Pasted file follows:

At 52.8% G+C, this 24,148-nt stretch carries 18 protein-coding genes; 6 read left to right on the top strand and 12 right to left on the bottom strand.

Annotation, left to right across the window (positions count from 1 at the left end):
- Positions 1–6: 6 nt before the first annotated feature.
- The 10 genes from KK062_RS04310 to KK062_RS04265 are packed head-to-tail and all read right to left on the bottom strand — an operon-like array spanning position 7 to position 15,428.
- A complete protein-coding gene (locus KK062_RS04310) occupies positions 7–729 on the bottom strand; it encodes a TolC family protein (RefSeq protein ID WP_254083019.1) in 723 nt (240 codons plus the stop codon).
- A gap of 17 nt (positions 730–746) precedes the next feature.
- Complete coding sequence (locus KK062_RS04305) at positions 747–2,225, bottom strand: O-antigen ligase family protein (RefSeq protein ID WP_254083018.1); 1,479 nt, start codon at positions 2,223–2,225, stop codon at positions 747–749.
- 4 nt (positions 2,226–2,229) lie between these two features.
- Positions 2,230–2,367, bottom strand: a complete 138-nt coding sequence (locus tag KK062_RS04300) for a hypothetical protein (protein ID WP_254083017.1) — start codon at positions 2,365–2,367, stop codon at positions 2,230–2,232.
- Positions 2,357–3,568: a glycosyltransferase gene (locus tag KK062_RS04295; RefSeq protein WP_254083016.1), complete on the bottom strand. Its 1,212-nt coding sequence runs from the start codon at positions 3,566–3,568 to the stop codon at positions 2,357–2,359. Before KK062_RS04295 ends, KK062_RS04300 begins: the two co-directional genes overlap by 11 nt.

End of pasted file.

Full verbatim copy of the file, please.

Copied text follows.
At 52.8% G+C, this 24,148-nt stretch carries 18 protein-coding genes; 6 read left to right on the top strand and 12 right to left on the bottom strand.

Annotation, left to right across the window (positions count from 1 at the left end):
- Positions 1–6: 6 nt before the first annotated feature.
- The 10 genes from KK062_RS04310 to KK062_RS04265 are packed head-to-tail and all read right to left on the bottom strand — an operon-like array spanning position 7 to position 15,428.
- A complete protein-coding gene (locus KK062_RS04310) occupies positions 7–729 on the bottom strand; it encodes a TolC family protein (RefSeq protein ID WP_254083019.1) in 723 nt (240 codons plus the stop codon).
- A gap of 17 nt (positions 730–746) precedes the next feature.
- Complete coding sequence (locus KK062_RS04305) at positions 747–2,225, bottom strand: O-antigen ligase family protein (RefSeq protein ID WP_254083018.1); 1,479 nt, start codon at positions 2,223–2,225, stop codon at positions 747–749.
- 4 nt (positions 2,226–2,229) lie between these two features.
- Positions 2,230–2,367, bottom strand: a complete 138-nt coding sequence (locus tag KK062_RS04300) for a hypothetical protein (protein ID WP_254083017.1) — start codon at positions 2,365–2,367, stop codon at positions 2,230–2,232.
- Positions 2,357–3,568: a glycosyltransferase gene (locus tag KK062_RS04295; RefSeq protein WP_254083016.1), complete on the bottom strand. Its 1,212-nt coding sequence runs from the start codon at positions 3,566–3,568 to the stop codon at positions 2,357–2,359. Before KK062_RS04295 ends, KK062_RS04300 begins: the two co-directional genes overlap by 11 nt.